The report submitted to the Senate in 2006 by Dr Roland CoutanceauNote
triggered a national discussion on
this subject and led to the adoption of new legislation. The Act
passed on 5 February 2008 requires socio-judicial supervision to
be provided and a care order to be made in respect of convicted
men considered likely to need treatment according to a medical report.
The courts can also issue a treatment order for any higher sentence.Note
The Prison Rehabilitation and Probation
Services are responsible for the implementation of programmes at
26. Section 15 of the Gender Equality Act (Loi pour l’égalité
entre les femmes et les hommes), which was passed on 23 July 2014,
provides for the insertion of the sub-paragraph “undergo awareness
training on preventing and combating gender-based violence at his
own expense” into provisions relating to obligations that a court
may impose as part of a criminal sentence (Article 41-1 of the Code
of Criminal Procedure and Articles 132-45 and 222-44 of the Criminal
Code). This addition is a direct consequence of the ratification
of the Istanbul Convention by France.
Individual and group therapy is proposed. Group therapy is
encouraged so that perpetrators can listen to others, learn to express
their emotions and take advantage of group dynamics. Information
on the law is provided in the process of making perpetrators fully
aware of what they have done.Note
Teams are made up of a woman and
a man and often pair a sociologist with a psychiatrist or a psychologist.
A programme of at least six sessions is held before a judgment is
delivered. A longer programme may be set up after the judgment.
A period of six months to one year is recommended.
28. Mr Frédéric Matwies, a former perpetrator of violence, has
decided to share his experience in order to raise public awareness
and encourage offenders to follow programmes that help them to admit
their responsibility. “By undergoing group therapy and individual
therapy, I learned how to manage conflicts better, avoid escalating
tensions and express myself only through the use of words”, he emphasised
at our hearing in Strasbourg in October 2013.
29. Programmes for perpetrators of sexual assault and rape are
specifically designed to treat convicted sex offenders in and outside
prison with a view to minimising reoffending and successfully reintegrating perpetrators
Programmes are supervised at national level by the National
Federation of Associations and Centres for the Care of Perpetrators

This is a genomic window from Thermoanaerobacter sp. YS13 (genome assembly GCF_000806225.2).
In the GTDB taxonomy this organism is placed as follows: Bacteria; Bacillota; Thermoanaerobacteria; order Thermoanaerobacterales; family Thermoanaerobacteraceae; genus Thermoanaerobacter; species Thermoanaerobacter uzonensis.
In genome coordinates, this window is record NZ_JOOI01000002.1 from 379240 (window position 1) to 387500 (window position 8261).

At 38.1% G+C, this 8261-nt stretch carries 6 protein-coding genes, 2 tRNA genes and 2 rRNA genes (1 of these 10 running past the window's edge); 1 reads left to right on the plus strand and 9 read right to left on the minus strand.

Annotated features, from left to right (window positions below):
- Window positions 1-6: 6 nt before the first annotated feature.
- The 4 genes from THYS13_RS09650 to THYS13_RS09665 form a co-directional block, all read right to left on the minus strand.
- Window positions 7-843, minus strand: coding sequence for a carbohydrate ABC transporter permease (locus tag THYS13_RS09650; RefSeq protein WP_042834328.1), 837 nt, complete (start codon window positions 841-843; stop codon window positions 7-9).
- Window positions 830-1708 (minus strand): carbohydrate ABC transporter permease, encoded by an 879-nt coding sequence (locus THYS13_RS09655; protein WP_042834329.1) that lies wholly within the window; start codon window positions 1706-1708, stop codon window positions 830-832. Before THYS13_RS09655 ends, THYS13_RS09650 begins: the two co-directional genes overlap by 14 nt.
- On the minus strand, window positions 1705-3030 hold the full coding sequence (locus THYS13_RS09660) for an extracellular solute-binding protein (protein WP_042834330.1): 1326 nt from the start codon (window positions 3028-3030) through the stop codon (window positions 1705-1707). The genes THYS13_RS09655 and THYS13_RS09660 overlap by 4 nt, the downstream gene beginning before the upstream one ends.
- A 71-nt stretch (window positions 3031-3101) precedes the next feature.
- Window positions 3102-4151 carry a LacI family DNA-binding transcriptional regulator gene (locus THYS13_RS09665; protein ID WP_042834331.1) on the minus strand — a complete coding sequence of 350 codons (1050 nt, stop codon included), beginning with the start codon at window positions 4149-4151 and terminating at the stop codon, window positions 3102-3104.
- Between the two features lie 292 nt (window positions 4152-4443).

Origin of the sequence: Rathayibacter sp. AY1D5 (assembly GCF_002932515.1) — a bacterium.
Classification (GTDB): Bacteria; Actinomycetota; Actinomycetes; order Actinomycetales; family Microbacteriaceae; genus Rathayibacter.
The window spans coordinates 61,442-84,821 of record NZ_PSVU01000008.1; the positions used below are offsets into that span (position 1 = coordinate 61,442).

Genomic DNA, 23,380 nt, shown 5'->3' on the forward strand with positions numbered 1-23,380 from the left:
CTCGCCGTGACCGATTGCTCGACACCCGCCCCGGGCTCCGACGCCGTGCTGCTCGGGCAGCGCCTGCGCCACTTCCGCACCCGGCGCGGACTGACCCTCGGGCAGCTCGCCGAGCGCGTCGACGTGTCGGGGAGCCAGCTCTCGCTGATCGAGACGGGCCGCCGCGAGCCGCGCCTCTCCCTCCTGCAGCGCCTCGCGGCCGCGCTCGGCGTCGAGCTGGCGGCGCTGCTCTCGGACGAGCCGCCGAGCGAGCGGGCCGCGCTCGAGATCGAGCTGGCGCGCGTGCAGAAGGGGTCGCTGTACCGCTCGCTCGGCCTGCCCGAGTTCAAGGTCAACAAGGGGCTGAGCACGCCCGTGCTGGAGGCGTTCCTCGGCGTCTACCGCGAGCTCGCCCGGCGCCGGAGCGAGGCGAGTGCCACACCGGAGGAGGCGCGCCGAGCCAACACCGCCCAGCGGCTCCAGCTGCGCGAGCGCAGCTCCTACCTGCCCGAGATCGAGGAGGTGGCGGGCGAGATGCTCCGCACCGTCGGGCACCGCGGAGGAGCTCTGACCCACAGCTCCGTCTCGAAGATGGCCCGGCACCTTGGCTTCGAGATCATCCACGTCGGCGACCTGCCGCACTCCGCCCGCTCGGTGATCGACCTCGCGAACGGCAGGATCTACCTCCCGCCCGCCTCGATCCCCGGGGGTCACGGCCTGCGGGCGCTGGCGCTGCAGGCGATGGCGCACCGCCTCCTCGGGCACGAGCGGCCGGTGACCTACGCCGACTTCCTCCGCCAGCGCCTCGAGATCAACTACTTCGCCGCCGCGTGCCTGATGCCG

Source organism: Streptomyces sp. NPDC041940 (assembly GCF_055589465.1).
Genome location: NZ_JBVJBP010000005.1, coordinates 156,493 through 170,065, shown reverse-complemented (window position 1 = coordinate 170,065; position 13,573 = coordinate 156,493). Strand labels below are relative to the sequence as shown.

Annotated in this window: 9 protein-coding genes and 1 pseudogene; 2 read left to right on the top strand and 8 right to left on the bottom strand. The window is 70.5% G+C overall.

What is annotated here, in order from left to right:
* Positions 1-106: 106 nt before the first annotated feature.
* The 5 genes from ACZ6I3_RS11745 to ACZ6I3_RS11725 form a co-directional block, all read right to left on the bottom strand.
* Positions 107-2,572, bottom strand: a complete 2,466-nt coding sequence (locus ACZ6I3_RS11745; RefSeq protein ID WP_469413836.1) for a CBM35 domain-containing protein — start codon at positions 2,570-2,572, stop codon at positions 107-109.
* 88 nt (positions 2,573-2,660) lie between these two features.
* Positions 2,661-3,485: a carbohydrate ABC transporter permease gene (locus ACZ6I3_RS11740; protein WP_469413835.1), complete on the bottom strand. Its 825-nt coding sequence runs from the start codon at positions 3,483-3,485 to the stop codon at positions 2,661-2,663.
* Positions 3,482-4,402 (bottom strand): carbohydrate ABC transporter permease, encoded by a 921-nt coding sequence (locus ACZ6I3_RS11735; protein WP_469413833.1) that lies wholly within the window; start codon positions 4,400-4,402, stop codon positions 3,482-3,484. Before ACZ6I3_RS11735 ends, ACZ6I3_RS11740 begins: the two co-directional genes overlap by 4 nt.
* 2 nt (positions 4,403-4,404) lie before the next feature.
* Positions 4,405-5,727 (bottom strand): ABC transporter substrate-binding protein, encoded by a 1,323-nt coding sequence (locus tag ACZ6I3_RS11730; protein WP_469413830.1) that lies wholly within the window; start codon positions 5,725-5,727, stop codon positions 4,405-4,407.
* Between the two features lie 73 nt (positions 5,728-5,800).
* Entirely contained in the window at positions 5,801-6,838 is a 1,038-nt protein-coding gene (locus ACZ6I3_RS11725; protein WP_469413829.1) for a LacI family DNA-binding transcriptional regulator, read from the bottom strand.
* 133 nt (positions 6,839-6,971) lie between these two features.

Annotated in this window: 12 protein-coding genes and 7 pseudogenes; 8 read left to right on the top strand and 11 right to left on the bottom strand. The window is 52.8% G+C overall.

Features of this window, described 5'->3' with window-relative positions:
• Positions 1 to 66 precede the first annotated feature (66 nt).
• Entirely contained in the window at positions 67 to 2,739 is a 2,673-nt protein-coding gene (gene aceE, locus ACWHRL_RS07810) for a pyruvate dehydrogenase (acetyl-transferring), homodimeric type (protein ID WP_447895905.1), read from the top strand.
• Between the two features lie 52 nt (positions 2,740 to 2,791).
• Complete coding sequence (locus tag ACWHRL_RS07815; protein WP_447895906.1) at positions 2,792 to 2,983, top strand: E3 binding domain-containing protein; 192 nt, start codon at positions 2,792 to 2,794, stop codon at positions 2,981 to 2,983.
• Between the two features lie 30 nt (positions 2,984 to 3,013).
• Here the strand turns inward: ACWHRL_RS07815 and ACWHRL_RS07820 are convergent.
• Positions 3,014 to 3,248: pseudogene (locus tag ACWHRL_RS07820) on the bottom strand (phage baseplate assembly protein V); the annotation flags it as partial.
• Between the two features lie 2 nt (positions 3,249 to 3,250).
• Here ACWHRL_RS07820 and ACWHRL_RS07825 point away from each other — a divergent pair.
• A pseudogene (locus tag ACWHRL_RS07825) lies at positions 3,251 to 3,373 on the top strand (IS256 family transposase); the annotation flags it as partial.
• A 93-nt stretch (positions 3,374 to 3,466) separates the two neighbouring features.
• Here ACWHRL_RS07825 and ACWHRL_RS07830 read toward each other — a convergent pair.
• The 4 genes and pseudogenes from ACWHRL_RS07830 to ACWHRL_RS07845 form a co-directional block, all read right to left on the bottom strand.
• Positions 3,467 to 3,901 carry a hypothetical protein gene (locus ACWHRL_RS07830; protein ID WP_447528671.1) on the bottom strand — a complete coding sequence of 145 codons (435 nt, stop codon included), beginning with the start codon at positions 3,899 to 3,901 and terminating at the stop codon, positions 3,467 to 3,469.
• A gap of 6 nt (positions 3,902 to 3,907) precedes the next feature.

of Domestic and Family Violence (FNACAV).Note
FNACAV has opened 22 regional centres
and offers 14-day training courses over two years to train professionals
in leading support groups. There are a total of 30 associations
belonging to the federation that provide and lead the groups in
question and they are evenly spread across the country.Note
As part of the European STARR programme (Strengthening Transnational
Approaches to Reducing Re-offending), the aim of which is to reduce
reoffending in general, a pilot project was set up in 2009 under
the responsibility of the Mulhouse Regional Court and the results
of the work of support groups were published. 50% of perpetrators
of domestic violence who participated applied themselves well and
made good progress, 20% developed positively, 10% made less good
progress or were involved in a few incidents and 20% committed new
32. Awareness-raising campaigns aimed at men can also be effective.
A campaign held in Seine-Saint- Denis (France) focusing on the slogan
“You’re not a man if you beat her” had a very strong impact and
may have helped to change attitudes.
The Georgian Government adopted a concept paper on
the rehabilitation of perpetrators of domestic violence on 24 February
2011. It describes international experiences and principles and
guidelines on the rehabilitation of perpetrators of domestic violence.
It was signed by the Prime Minister and came into force on 1 June
34. In Iceland, Act No. 85/2011 provides for the removal
of the perpetrator of violence from the home, but does not require
him to undergo treatment.
According to the 2013 national report for the Work With Perpetrators
a psychological treatment programme
entitled Men Take Responsibility was set up in 1998 under a government initiative
for perpetrators of domestic violence. The programme was stopped
in 2003 owing to a lack of funding and then reopened in 2006 under
the authority of the Ministry of Social Affairs as part of the 2006-2011
Action Plan to combat domestic and sexual violence. However, since
the beginning of the economic crisis, there has been no publicity
for the programme. A 2012 report highlighted the cost of the programmes
and no new action plan has been submitted to the government.Note
The programme is based on voluntary participation, unless
the child protection services make an express request. Led by two
psychologists, it begins with holding individual meetings, and if
the perpetrator of violence responds to them correctly he joins
a support group, which is the main phase of the treatment and consists
of making him aware of his full responsibility for the acts of violence
he has committed. Two sessions take place in the presence of the
wife, one at the beginning and one at the end of the treatment,
and the wife is given the opportunity to describe the violence she
has suffered. From 2006 to 2010, 122 individuals attended at least
one session, and although no clear figures are quoted, the results
are still considered very satisfactory.Note